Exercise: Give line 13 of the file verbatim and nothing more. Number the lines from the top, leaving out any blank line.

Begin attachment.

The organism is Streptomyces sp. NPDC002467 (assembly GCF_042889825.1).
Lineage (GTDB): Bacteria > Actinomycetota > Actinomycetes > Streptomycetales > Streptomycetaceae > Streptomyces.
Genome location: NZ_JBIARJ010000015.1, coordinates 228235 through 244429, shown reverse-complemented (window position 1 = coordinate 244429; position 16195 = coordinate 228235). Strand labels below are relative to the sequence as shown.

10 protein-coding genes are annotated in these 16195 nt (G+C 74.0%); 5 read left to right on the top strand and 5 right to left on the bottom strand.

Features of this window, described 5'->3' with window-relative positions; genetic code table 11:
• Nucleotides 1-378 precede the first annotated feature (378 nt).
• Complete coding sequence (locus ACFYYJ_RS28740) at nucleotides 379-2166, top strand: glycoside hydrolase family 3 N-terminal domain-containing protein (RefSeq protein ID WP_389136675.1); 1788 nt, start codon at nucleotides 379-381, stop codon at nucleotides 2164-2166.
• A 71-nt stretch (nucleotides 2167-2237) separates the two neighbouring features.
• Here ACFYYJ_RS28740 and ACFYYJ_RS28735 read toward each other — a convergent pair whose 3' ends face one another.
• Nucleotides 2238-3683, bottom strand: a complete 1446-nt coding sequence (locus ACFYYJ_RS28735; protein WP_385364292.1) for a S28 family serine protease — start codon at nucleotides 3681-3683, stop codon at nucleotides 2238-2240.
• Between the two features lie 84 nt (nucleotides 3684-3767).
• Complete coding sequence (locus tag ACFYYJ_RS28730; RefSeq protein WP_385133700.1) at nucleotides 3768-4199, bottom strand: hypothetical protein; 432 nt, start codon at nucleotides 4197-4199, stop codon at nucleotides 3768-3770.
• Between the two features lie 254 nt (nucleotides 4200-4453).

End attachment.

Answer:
• Between the two features lie 254 nt (nucleotides 4200-4453).